November 18, 2004

Reality itself is becoming paranoiac

As an additional footnote of sorts to Ccru's 'Who's Pulling YOur Strings?', this from Zizek...(well he might be a decadent western intellectual ;-), but he has one or two things to say pertinent to hyperstition):

'... [w]hen we are confronted with conspiracy theories, we should proceed in a strict homology to the proper reading of Henry James' The Turn of the Screw. We should neither accept the existence of ghosts as part of the narrative reality nor reduce them, in a pseudo-Freudian way, to the projection of the heroine's hysterical sexual frustrations.

Conspiracy theories are of course not to be accepted as 'fact'. However one should not reduce them to the phenomenon of modern mass hysteria. Such a notion still relies on the "big Other," on the model of "normal" perception of shared social reality, and thus does not take into account how it is precisely this notion of reality that is undermined today. The problem is not that ufologists and conspiracy theorists regress to a paranoid attitude unable to accept (social) reality; the problem is that this reality itself is becoming paranoiac.

Contemporary experience again and again confronts us with situations in which we are compelled to take note of how our sense of reality and normal attitude towards it is grounded in a symbolic fiction - how the "big Other" that determines what counts as normal and accepted truth, what is the horizon of meaning in a given society, is in no way directly grounded in the "facts" as rendered by scientific "knowledge in the real".

...One is tempted to claim, in the Kantian mode, that the mistake of the conspiracy theory is somehow homologous to the 'paralogism of pure reason,' to the confusion between ... two levels: the suspicion (of the received scientific, social, etc. common sense) as the formal methodological stance, and the positing of the suspicion in another all-explaining global para-theory.'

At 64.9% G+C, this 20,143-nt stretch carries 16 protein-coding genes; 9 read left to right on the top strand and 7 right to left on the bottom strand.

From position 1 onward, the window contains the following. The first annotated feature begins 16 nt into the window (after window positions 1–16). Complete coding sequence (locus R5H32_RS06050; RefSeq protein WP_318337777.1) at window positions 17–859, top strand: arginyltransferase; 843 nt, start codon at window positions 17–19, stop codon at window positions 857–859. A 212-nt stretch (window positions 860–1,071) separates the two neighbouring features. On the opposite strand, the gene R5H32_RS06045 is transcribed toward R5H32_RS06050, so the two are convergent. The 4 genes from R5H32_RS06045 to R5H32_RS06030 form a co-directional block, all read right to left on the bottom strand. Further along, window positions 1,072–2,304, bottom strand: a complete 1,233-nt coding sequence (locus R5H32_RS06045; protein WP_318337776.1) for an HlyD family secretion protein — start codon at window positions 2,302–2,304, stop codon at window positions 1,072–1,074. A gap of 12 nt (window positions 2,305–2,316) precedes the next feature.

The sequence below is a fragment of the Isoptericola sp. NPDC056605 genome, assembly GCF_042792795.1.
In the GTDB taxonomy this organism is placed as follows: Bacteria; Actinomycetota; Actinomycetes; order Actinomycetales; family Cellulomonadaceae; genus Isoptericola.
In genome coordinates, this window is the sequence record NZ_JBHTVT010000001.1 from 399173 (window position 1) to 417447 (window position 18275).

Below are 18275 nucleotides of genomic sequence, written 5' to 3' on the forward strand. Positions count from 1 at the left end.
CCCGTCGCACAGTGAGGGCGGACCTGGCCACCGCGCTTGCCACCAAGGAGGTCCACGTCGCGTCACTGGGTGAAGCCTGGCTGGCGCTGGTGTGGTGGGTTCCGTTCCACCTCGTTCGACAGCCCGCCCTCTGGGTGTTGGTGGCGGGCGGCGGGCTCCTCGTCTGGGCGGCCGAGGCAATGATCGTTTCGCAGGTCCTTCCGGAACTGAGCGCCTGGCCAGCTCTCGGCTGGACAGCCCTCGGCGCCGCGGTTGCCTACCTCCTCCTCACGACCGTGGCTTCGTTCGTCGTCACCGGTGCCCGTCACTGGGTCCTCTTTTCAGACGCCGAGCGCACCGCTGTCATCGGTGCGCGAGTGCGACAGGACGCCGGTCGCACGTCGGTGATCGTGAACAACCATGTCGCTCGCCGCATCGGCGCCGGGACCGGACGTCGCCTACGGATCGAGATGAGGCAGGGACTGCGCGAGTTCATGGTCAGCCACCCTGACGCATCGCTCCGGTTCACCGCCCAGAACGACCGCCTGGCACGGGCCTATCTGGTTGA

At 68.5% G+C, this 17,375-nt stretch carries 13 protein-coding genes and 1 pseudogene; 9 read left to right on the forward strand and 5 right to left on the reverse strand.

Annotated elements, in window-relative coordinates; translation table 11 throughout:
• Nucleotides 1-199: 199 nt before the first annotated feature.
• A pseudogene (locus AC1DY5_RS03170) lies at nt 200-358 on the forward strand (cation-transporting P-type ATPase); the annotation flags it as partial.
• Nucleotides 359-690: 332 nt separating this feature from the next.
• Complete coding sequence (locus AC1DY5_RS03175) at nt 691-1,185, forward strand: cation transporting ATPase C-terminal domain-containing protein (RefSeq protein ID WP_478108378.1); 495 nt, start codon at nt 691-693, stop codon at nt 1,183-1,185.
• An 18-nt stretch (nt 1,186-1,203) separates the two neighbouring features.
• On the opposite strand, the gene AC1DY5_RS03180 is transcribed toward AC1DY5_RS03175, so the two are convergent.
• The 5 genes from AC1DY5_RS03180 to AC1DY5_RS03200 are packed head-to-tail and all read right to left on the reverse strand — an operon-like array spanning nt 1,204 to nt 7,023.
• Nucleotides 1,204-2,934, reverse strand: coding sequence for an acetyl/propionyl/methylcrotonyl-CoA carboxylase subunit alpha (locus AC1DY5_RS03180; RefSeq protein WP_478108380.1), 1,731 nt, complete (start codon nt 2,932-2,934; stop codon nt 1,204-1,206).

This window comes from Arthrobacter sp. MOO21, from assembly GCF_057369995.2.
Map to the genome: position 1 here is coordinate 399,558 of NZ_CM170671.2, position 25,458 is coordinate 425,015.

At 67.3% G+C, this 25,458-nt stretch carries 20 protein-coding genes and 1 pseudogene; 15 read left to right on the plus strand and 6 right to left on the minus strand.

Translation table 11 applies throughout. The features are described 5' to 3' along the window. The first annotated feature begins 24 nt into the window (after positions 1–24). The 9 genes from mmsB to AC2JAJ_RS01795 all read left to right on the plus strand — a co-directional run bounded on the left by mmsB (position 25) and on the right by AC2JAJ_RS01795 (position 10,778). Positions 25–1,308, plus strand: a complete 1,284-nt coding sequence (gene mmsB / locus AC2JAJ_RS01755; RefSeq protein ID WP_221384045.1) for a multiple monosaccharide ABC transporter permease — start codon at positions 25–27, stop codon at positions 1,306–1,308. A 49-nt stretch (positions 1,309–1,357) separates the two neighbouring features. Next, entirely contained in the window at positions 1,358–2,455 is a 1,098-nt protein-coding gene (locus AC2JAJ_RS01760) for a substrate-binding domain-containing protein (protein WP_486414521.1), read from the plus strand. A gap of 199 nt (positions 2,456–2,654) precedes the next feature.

'The Matrix, or the two sides of Perversion' in The Matrix and Philosophy: Welcome to the Desert of the Real

Posted by mark k-p at November 18, 2004 06:12 AM




right, this is the essence of 'stupid hermuntics." As Paul Mann explains:

"Or to be more precise, a methodology: stupid
hermeneutics. All these facts can be collected, indexed,
cross-referenced, glossed and reglossed, woven into the
dense fabric of the final truth, the big one, the gnostic
Big Evil behind all the little viral evils that flicker
across the archivist's screen. Everything is evidence for
a truth that lies elsewhere; the slightest friction between
a number and a name can indicate the deep encryption of a
truth that holds the key to a truth that must be organized
with other truths that indicate this missing totality.
Without the slightest doubt the trajectory of evidence
leads to the certain proof of clandestine connections
between people in power and, what is more, between
seemingly distinct orders of reality: common, household
tools conceal super-advanced extraterrestrial technologies
linked with the real systems of power behind the apparent
political structures, and all these are linked with the
dark magic, the secret laws of nature behind those that
science pretends to offer us. Everything and everyone is
controlled from the outside. Everything is a matter of